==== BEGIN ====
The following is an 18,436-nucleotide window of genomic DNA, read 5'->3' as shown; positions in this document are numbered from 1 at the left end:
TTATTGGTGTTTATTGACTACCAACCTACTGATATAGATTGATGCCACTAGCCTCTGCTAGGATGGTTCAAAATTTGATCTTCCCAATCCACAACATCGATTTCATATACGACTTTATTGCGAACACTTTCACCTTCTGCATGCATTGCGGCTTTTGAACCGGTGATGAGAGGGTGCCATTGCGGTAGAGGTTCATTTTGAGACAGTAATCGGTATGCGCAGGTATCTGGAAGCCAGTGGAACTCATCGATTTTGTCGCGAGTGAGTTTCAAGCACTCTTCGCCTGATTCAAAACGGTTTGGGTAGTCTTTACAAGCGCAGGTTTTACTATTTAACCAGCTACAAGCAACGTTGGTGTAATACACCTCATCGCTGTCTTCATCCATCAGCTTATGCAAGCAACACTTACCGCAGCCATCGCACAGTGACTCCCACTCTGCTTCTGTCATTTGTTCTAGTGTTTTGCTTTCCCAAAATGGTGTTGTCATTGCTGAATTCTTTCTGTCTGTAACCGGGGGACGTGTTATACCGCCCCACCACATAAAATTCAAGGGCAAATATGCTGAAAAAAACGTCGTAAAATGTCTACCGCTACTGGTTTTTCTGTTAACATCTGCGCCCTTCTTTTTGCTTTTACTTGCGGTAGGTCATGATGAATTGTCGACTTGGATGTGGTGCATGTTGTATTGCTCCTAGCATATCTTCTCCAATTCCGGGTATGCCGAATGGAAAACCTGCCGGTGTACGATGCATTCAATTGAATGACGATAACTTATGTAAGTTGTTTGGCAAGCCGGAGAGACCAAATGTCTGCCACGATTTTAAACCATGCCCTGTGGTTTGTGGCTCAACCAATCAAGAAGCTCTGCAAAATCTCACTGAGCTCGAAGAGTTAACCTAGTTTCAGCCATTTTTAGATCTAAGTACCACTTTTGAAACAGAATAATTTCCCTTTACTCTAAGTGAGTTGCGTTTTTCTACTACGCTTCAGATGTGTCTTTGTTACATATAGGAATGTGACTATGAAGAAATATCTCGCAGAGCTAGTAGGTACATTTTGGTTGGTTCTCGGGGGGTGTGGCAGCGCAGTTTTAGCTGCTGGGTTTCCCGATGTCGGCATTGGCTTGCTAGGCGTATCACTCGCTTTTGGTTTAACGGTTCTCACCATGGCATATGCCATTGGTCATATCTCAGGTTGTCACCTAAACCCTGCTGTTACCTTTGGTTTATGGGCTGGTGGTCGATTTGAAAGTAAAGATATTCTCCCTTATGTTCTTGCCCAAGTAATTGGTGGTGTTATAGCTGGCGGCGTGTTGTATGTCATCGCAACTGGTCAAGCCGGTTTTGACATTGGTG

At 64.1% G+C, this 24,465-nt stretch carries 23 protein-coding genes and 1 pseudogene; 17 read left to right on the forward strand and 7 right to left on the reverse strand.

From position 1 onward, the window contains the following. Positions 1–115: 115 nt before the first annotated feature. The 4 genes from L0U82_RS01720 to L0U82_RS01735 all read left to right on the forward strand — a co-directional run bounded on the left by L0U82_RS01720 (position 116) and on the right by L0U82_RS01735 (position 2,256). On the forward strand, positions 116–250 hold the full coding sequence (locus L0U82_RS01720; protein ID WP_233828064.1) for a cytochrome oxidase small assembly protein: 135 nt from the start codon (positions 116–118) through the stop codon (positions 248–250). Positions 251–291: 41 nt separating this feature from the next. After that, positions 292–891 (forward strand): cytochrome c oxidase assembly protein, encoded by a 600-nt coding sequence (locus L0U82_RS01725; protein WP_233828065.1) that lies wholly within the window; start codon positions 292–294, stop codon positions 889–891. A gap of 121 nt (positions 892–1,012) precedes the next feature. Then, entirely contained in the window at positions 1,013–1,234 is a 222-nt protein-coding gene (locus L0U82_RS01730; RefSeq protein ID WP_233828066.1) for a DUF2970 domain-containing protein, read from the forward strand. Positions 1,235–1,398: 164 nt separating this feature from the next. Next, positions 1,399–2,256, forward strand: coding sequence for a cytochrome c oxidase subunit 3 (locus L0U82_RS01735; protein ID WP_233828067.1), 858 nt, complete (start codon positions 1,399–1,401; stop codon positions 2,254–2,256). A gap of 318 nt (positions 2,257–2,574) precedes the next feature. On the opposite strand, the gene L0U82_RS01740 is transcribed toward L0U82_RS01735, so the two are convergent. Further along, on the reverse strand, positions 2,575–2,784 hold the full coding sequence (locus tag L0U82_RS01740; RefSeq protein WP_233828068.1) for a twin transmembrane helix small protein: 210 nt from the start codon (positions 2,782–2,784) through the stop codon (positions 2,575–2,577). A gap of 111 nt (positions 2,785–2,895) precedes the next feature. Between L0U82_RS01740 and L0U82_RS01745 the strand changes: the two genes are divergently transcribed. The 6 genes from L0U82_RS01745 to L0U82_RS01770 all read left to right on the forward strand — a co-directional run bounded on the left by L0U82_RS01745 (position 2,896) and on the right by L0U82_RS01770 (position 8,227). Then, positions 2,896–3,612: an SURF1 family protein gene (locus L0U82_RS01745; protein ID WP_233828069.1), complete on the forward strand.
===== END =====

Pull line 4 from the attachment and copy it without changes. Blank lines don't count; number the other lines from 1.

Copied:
From position 1 onward, the window contains the following. Positions 1–115: 115 nt before the first annotated feature. The 4 genes from L0U82_RS01720 to L0U82_RS01735 all read left to right on the forward strand — a co-directional run bounded on the left by L0U82_RS01720 (position 116) and on the right by L0U82_RS01735 (position 2,256). On the forward strand, positions 116–250 hold the full coding sequence (locus L0U82_RS01720; protein ID WP_233828064.1) for a cytochrome oxidase small assembly protein: 135 nt from the start codon (positions 116–118) through the stop codon (positions 248–250). Positions 251–291: 41 nt separating this feature from the next. After that, positions 292–891 (forward strand): cytochrome c oxidase assembly protein, encoded by a 600-nt coding sequence (locus L0U82_RS01725; protein WP_233828065.1) that lies wholly within the window; start codon positions 292–294, stop codon positions 889–891. A gap of 121 nt (positions 892–1,012) precedes the next feature. Then, entirely contained in the window at positions 1,013–1,234 is a 222-nt protein-coding gene (locus L0U82_RS01730; RefSeq protein ID WP_233828066.1) for a DUF2970 domain-containing protein, read from the forward strand. Positions 1,235–1,398: 164 nt separating this feature from the next. Next, positions 1,399–2,256, forward strand: coding sequence for a cytochrome c oxidase subunit 3 (locus L0U82_RS01735; protein ID WP_233828067.1), 858 nt, complete (start codon positions 1,399–1,401; stop codon positions 2,254–2,256). A gap of 318 nt (positions 2,257–2,574) precedes the next feature. On the opposite strand, the gene L0U82_RS01740 is transcribed toward L0U82_RS01735, so the two are convergent. Further along, on the reverse strand, positions 2,575–2,784 hold the full coding sequence (locus tag L0U82_RS01740; RefSeq protein WP_233828068.1) for a twin transmembrane helix small protein: 210 nt from the start codon (positions 2,782–2,784) through the stop codon (positions 2,575–2,577). A gap of 111 nt (positions 2,785–2,895) precedes the next feature. Between L0U82_RS01740 and L0U82_RS01745 the strand changes: the two genes are divergently transcribed. The 6 genes from L0U82_RS01745 to L0U82_RS01770 all read left to right on the forward strand — a co-directional run bounded on the left by L0U82_RS01745 (position 2,896) and on the right by L0U82_RS01770 (position 8,227). Then, positions 2,896–3,612: an SURF1 family protein gene (locus L0U82_RS01745; protein ID WP_233828069.1), complete on the forward strand.